Elevate your space with the captivating foliage of Calatheas.

There are many Calathea species with fun foliage to choose from, depending on your houseplant design preferences. For plenty of stripes, Calathea ornata is my go-to and one of the most popular calatheas you’ll find. The dark green leaves provide the ideal backdrop for subtle pink pinstripes, highlighted by the glossy sheen over the top.

Calatheas do have a reputation for being dramatic, especially when it comes to watering. My pinstripe calathea seems like it starts to droop the second I turn my head. Keep them in a visible area to ensure you never miss a watering. This will also ensure you can enjoy the fun foliage up close.

Prayer Plant

Close-up of Maranta leuconeura, commonly known as the Prayer Plant, in a green pot against a white background. It boasts distinctive oval-shaped leaves with intricate patterns of veins and colorful markings. Its foliage features shades of green with variegations of red, pink, or white, creating a striking contrast.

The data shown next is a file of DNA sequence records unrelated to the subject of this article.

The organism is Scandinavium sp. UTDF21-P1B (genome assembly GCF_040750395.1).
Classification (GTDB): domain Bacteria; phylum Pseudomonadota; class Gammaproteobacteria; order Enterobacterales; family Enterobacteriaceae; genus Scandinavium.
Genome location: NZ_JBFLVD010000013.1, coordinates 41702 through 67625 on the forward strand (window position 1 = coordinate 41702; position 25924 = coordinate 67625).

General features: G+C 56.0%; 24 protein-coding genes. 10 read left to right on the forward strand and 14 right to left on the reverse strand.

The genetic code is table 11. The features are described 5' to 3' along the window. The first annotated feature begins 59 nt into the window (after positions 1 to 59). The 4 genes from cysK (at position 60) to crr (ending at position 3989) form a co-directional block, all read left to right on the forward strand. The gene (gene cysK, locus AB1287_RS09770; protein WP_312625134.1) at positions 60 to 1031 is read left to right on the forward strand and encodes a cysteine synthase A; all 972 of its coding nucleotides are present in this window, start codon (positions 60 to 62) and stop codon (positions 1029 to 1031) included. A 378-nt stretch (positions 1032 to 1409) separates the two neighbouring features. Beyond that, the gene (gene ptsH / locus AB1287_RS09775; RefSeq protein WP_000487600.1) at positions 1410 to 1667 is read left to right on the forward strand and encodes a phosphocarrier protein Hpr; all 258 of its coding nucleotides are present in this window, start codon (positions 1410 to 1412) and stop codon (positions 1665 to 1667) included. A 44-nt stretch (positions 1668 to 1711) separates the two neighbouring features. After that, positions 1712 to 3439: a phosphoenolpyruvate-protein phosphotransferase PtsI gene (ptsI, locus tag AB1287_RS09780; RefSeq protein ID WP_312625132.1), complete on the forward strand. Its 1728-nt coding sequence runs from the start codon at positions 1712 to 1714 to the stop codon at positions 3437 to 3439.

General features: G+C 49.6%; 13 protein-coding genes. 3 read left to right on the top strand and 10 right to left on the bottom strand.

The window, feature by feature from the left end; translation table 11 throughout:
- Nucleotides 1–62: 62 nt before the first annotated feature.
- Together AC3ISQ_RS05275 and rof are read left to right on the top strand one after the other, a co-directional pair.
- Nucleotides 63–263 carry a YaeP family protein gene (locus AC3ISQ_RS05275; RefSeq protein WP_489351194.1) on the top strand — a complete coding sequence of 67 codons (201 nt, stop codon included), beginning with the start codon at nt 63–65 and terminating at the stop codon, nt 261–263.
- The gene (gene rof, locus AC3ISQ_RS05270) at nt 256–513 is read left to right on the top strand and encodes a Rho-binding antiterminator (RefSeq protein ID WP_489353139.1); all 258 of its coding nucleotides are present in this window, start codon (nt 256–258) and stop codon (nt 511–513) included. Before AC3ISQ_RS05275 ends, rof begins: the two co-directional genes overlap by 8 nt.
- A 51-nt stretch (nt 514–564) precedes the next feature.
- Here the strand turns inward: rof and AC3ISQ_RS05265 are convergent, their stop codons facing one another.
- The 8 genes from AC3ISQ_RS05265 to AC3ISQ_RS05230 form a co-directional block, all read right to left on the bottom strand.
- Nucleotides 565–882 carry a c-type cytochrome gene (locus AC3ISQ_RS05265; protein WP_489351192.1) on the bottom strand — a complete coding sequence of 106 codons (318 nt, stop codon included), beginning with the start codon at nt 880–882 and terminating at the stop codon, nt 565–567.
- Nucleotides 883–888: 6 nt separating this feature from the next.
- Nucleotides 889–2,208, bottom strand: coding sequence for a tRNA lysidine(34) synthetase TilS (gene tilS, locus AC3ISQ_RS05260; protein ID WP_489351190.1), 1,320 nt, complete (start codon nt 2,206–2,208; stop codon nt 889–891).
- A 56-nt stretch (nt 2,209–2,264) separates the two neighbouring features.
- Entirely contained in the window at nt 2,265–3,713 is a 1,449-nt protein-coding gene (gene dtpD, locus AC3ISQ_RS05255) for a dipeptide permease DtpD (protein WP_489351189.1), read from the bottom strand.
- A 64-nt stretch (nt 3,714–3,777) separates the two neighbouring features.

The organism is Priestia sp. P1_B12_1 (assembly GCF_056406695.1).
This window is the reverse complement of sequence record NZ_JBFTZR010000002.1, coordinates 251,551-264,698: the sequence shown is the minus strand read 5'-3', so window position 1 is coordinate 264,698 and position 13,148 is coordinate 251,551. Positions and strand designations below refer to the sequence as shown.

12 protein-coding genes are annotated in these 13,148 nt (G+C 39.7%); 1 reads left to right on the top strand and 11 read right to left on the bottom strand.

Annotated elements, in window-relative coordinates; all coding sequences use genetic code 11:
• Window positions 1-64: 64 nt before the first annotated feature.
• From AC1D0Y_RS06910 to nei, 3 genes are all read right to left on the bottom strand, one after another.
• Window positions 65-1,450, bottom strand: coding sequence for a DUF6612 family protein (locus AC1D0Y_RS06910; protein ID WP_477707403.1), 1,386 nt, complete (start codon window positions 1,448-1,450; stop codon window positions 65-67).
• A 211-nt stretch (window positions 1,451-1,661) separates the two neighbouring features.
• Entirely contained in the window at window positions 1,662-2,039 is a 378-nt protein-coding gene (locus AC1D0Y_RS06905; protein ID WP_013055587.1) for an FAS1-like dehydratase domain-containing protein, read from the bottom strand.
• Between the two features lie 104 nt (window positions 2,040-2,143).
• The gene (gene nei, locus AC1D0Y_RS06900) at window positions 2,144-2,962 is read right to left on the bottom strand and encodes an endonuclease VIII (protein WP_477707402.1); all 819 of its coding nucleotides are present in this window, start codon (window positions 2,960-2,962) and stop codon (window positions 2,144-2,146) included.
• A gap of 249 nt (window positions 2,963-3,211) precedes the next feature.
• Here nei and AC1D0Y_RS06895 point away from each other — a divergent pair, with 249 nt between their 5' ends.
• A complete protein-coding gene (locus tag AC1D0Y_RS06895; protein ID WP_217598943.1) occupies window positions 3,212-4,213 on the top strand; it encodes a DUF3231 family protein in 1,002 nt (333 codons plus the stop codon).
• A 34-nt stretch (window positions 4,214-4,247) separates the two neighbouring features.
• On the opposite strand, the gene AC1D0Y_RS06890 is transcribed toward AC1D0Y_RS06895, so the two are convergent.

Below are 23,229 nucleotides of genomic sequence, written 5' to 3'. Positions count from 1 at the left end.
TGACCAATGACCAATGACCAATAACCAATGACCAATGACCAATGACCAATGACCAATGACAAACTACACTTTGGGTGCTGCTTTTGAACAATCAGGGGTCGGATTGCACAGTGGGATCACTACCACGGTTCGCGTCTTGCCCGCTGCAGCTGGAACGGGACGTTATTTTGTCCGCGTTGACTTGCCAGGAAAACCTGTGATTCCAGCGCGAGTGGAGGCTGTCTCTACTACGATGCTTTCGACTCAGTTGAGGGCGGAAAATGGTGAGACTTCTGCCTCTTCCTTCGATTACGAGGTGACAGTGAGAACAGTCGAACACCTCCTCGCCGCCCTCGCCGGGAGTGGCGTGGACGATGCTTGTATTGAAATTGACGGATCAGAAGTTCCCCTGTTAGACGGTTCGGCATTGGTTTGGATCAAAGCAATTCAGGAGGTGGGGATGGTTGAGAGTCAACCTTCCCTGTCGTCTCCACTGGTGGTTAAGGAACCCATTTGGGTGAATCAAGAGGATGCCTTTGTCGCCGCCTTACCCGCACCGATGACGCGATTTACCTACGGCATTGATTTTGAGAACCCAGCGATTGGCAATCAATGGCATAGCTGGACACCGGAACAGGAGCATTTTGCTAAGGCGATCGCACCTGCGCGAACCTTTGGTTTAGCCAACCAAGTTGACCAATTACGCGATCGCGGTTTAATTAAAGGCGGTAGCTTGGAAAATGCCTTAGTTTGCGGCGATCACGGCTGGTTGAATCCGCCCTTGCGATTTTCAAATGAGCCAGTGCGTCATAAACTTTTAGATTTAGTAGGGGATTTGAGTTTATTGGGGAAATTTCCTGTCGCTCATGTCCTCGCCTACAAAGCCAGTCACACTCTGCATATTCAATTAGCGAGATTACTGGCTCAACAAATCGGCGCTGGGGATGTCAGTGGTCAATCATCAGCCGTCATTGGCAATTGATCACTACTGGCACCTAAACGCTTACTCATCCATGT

Marvel at the captivating movement of Maranta leuconeura leaves.

While calatheas are sometimes called prayer plants, this is also the common name of Maranta leuconeura, a tropical species with leaves that almost look fake. This houseplant’s foliage is definitely fun, with a contrasting center, gradients of green, and stripes that run along the sides in cream or pink.

Maranta leuconeura is known as the prayer plant after the leaf movement. You won’t see them moving at a glance, but if you watch them throughout the day, you’ll notice the leaves shifting with the sun—another element of fun to look forward to.

Philodendron ‘Birkin’

Close-up of a potted Philodendron Birkin plant in a light blue pot on a light windowsill. The Philodendron Birkin showcases glossy, heart-shaped leaves with stunning variegation, characterized by creamy white or yellow stripes that contrast against its dark green foliage. The variegation patterns are streaked, creating a striking and dynamic visual effect.
Enjoy the unique beauty of striped foliage.